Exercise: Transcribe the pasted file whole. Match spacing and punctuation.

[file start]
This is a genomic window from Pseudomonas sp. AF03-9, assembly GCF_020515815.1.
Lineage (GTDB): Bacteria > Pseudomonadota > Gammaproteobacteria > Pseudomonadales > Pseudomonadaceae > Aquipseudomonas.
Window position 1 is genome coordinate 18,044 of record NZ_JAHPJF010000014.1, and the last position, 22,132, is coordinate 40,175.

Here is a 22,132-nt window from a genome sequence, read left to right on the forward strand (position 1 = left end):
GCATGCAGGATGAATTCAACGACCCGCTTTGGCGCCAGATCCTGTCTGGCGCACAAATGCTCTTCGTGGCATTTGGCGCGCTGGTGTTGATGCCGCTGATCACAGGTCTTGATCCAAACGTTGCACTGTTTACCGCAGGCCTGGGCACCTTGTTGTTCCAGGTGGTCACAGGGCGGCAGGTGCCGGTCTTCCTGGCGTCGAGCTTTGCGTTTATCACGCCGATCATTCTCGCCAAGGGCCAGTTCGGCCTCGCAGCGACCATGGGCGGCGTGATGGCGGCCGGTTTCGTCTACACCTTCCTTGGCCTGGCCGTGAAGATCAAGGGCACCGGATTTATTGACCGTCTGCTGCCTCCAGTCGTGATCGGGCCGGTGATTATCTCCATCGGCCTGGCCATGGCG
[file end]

This is a genomic window from Pseudomonas sp. AF03-9, assembly GCF_020515815.1.
Lineage (GTDB): Bacteria > Pseudomonadota > Gammaproteobacteria > Pseudomonadales > Pseudomonadaceae > Aquipseudomonas.
Window position 1 is genome coordinate 18,044 of record NZ_JAHPJF010000014.1, and the last position, 22,132, is coordinate 40,175.

Here is a 22,132-nt window from a genome sequence, read left to right on the forward strand (position 1 = left end):
GCATGCAGGATGAATTCAACGACCCGCTTTGGCGCCAGATCCTGTCTGGCGCACAAATGCTCTTCGTGGCATTTGGCGCGCTGGTGTTGATGCCGCTGATCACAGGTCTTGATCCAAACGTTGCACTGTTTACCGCAGGCCTGGGCACCTTGTTGTTCCAGGTGGTCACAGGGCGGCAGGTGCCGGTCTTCCTGGCGTCGAGCTTTGCGTTTATCACGCCGATCATTCTCGCCAAGGGCCAGTTCGGCCTCGCAGCGACCATGGGCGGCGTGATGGCGGCCGGTTTCGTCTACACCTTCCTTGGCCTGGCCGTGAAGATCAAGGGCACCGGATTTATTGACCGTCTGCTGCCTCCAGTCGTGATCGGGCCGGTGATTATCTCCATCGGCCTGGCCATGGCG